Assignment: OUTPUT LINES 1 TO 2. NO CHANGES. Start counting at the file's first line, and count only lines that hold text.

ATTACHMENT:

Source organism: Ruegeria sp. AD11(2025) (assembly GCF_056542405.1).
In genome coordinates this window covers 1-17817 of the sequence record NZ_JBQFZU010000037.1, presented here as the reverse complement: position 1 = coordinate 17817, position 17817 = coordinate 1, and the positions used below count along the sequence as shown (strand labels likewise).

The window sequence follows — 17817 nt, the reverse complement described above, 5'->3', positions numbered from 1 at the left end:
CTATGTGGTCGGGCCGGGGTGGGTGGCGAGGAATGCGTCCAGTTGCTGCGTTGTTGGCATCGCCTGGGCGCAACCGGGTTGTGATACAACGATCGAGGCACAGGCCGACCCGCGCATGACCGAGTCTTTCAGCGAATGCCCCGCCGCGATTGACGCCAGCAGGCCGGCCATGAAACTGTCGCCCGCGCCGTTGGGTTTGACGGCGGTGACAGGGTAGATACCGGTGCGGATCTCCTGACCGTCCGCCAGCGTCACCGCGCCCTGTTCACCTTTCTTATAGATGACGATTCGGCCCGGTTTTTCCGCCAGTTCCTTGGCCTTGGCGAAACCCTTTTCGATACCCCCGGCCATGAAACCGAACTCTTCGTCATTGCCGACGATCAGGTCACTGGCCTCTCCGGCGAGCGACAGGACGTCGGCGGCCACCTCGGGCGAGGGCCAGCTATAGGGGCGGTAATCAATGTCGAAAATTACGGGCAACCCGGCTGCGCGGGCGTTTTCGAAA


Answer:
Source organism: Ruegeria sp. AD11(2025) (assembly GCF_056542405.1).
In genome coordinates this window covers 1-17817 of the sequence record NZ_JBQFZU010000037.1, presented here as the reverse complement: position 1 = coordinate 17817, position 17817 = coordinate 1, and the positions used below count along the sequence as shown (strand labels likewise).